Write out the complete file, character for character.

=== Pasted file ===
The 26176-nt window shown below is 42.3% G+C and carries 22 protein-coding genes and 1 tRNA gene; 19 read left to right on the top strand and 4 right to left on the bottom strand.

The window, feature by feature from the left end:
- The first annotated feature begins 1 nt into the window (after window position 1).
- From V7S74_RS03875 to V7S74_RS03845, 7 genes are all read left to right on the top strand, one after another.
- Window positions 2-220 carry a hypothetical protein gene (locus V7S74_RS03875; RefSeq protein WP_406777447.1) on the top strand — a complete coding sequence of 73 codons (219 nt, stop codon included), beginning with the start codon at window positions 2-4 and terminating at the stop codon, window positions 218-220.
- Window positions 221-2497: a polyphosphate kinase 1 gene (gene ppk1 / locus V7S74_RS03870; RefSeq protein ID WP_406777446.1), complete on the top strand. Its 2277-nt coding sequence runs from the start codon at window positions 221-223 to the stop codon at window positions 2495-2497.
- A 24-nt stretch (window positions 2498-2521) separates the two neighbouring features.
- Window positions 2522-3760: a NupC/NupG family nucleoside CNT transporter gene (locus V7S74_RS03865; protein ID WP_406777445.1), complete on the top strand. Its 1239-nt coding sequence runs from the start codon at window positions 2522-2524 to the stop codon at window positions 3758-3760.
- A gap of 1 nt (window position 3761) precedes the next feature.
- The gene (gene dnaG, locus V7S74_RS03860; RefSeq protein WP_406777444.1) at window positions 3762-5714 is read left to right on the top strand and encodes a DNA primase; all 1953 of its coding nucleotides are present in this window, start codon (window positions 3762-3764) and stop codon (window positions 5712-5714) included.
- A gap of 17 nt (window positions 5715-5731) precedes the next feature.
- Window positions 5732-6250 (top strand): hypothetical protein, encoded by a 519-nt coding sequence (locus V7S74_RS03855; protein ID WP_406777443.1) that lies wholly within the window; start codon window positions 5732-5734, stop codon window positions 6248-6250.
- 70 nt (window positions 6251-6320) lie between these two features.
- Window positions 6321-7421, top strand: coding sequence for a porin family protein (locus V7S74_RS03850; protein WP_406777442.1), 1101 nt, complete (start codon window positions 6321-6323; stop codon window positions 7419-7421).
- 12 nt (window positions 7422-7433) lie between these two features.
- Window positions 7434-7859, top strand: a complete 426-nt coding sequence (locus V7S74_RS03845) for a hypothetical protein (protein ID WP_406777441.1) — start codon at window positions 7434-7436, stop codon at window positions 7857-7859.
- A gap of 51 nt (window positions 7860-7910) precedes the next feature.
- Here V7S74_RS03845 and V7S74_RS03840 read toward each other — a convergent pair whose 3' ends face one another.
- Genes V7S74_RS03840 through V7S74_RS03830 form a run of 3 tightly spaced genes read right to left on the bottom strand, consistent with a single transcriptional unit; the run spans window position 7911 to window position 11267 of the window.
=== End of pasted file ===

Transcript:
The 26176-nt window shown below is 42.3% G+C and carries 22 protein-coding genes and 1 tRNA gene; 19 read left to right on the top strand and 4 right to left on the bottom strand.

The window, feature by feature from the left end:
- The first annotated feature begins 1 nt into the window (after window position 1).
- From V7S74_RS03875 to V7S74_RS03845, 7 genes are all read left to right on the top strand, one after another.
- Window positions 2-220 carry a hypothetical protein gene (locus V7S74_RS03875; RefSeq protein WP_406777447.1) on the top strand — a complete coding sequence of 73 codons (219 nt, stop codon included), beginning with the start codon at window positions 2-4 and terminating at the stop codon, window positions 218-220.
- Window positions 221-2497: a polyphosphate kinase 1 gene (gene ppk1 / locus V7S74_RS03870; RefSeq protein ID WP_406777446.1), complete on the top strand. Its 2277-nt coding sequence runs from the start codon at window positions 221-223 to the stop codon at window positions 2495-2497.
- A 24-nt stretch (window positions 2498-2521) separates the two neighbouring features.
- Window positions 2522-3760: a NupC/NupG family nucleoside CNT transporter gene (locus V7S74_RS03865; protein ID WP_406777445.1), complete on the top strand. Its 1239-nt coding sequence runs from the start codon at window positions 2522-2524 to the stop codon at window positions 3758-3760.
- A gap of 1 nt (window position 3761) precedes the next feature.
- The gene (gene dnaG, locus V7S74_RS03860; RefSeq protein WP_406777444.1) at window positions 3762-5714 is read left to right on the top strand and encodes a DNA primase; all 1953 of its coding nucleotides are present in this window, start codon (window positions 3762-3764) and stop codon (window positions 5712-5714) included.
- A gap of 17 nt (window positions 5715-5731) precedes the next feature.
- Window positions 5732-6250 (top strand): hypothetical protein, encoded by a 519-nt coding sequence (locus V7S74_RS03855; protein ID WP_406777443.1) that lies wholly within the window; start codon window positions 5732-5734, stop codon window positions 6248-6250.
- 70 nt (window positions 6251-6320) lie between these two features.
- Window positions 6321-7421, top strand: coding sequence for a porin family protein (locus V7S74_RS03850; protein WP_406777442.1), 1101 nt, complete (start codon window positions 6321-6323; stop codon window positions 7419-7421).
- 12 nt (window positions 7422-7433) lie between these two features.
- Window positions 7434-7859, top strand: a complete 426-nt coding sequence (locus V7S74_RS03845) for a hypothetical protein (protein ID WP_406777441.1) — start codon at window positions 7434-7436, stop codon at window positions 7857-7859.
- A gap of 51 nt (window positions 7860-7910) precedes the next feature.
- Here V7S74_RS03845 and V7S74_RS03840 read toward each other — a convergent pair whose 3' ends face one another.
- Genes V7S74_RS03840 through V7S74_RS03830 form a run of 3 tightly spaced genes read right to left on the bottom strand, consistent with a single transcriptional unit; the run spans window position 7911 to window position 11267 of the window.